Faculty Scholarship 1994 - Present
Participative Budgeting under Uncertainty: Multi-period Experimental Evidence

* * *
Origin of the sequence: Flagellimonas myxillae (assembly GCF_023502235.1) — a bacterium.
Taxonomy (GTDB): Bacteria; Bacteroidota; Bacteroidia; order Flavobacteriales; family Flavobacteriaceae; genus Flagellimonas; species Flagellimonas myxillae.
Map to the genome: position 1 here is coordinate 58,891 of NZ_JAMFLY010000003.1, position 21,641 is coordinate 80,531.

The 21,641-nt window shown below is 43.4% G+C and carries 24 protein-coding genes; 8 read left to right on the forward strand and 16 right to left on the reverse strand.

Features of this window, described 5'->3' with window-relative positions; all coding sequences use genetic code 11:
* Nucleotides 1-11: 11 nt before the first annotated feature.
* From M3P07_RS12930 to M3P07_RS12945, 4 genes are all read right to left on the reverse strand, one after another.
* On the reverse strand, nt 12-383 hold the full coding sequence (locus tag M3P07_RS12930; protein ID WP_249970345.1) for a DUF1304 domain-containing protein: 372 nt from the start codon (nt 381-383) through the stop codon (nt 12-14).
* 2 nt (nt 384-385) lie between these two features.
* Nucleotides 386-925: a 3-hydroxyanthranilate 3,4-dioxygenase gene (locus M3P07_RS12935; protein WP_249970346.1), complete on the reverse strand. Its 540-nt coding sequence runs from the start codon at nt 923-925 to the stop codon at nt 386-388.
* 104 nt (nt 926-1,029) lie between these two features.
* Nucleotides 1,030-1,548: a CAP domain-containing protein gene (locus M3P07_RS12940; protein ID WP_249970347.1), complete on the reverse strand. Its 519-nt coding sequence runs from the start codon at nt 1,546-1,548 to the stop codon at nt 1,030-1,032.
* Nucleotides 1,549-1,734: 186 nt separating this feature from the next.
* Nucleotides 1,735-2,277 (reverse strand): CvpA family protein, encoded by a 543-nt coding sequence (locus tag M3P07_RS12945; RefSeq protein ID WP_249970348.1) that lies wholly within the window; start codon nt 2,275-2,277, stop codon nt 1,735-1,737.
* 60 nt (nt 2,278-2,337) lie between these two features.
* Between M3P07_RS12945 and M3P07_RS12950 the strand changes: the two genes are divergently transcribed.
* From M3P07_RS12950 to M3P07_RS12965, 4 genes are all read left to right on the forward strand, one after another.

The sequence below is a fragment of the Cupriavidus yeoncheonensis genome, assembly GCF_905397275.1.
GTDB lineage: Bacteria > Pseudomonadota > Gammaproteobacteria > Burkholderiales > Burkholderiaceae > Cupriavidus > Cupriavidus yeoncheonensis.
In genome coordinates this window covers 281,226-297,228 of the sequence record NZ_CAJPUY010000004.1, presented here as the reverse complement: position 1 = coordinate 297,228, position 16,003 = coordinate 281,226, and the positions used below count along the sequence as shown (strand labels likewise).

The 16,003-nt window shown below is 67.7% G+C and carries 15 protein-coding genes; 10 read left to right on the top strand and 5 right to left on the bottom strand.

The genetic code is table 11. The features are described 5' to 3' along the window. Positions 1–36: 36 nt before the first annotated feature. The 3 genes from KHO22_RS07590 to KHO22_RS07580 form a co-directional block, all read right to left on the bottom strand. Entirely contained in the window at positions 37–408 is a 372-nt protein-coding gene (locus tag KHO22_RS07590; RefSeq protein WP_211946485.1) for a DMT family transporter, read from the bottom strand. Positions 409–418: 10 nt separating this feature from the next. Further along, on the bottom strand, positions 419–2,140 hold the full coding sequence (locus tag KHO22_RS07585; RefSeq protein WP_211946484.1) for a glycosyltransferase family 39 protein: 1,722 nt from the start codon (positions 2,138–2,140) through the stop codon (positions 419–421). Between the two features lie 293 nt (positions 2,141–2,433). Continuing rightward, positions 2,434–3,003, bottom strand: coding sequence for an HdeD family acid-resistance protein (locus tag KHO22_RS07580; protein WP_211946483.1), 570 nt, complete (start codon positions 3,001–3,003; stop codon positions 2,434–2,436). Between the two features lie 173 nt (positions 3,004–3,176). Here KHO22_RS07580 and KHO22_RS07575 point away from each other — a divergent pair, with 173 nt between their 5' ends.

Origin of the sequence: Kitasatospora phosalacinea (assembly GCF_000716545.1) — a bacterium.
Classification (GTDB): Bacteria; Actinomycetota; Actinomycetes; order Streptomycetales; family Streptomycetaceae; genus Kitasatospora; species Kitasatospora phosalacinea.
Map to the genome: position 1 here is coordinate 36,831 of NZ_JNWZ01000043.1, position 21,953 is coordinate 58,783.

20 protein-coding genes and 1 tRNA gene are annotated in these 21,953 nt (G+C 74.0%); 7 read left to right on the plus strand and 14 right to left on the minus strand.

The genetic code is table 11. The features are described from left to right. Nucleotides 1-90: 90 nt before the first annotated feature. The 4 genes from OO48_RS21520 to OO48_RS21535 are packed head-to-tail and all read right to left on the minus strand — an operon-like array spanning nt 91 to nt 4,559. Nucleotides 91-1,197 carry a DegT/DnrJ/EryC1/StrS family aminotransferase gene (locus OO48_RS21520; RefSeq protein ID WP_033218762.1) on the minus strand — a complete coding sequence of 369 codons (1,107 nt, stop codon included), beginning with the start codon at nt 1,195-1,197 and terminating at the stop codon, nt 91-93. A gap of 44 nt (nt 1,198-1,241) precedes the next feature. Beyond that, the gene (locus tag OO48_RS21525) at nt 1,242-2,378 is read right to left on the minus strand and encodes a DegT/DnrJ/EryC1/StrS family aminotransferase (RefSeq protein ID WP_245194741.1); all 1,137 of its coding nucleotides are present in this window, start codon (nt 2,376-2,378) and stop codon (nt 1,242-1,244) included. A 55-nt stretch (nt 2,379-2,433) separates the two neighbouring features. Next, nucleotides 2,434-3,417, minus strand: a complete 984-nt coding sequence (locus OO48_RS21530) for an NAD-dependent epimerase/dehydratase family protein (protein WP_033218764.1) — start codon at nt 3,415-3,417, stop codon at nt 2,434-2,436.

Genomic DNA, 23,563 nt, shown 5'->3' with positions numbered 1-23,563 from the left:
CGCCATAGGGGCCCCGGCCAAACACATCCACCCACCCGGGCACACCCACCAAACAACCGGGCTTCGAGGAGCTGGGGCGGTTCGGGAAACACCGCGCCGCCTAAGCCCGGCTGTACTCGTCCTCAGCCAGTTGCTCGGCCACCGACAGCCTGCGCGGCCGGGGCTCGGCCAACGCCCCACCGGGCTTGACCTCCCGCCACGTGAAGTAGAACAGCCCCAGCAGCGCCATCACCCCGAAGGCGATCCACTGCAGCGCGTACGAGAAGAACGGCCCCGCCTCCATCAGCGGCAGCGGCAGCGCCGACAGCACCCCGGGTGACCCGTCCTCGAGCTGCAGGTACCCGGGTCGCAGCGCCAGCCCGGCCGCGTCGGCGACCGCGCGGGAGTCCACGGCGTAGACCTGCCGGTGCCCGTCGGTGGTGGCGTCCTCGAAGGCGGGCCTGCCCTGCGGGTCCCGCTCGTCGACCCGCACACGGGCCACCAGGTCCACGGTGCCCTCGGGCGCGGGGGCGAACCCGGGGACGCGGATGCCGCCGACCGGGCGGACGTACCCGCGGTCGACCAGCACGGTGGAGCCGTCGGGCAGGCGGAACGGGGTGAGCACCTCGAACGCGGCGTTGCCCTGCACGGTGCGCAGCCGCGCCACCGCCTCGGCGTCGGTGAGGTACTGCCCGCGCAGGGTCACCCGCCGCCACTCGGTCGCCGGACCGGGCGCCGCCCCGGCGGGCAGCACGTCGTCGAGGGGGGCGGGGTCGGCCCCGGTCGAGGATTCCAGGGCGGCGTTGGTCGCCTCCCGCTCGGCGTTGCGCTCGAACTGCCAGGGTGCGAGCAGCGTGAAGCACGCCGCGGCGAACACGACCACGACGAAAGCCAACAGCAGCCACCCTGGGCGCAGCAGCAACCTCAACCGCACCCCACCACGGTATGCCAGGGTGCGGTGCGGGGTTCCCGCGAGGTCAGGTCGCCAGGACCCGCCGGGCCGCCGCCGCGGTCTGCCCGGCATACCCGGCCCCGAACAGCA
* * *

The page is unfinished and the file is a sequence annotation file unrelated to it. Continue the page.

A widely acknowledged problem in participative budgeting is motivating subordinates to both truthfully communicate expected performance and maximize actual performance. This paper presents laboratory evidence concerning the effects of incentive scheme and risk preference on the outcomes of participative budgeting under uncertainty. The research design was 2x2, with two truth-inducing incentive schemes, one with a ratchet versus one with no ratchet, and two induced risk performances, risk-neutral versus risk-averse. Subjects set budgetary targets and performed a production oriented task for multiple periods. The outcomes measured were slack (a measure of truthful communication) and actual performance. The results for slack indicate that while a ratchet and risk aversion both led to increased slack, the ratchet incentive scheme led risk-neutral subjects to create as much slack as risk-averse subjects. The results for performance indicate that risk preference had no effect on performance but that a ratchet incentive scheme led subjects to perform lower than a no-ratchet scheme. The results indicate that when uncertainty exists, the use of a ratchet by the superior leads both risk-neutral and risk-averse subordinates to create slack (communicate less truthfully) and to underperform.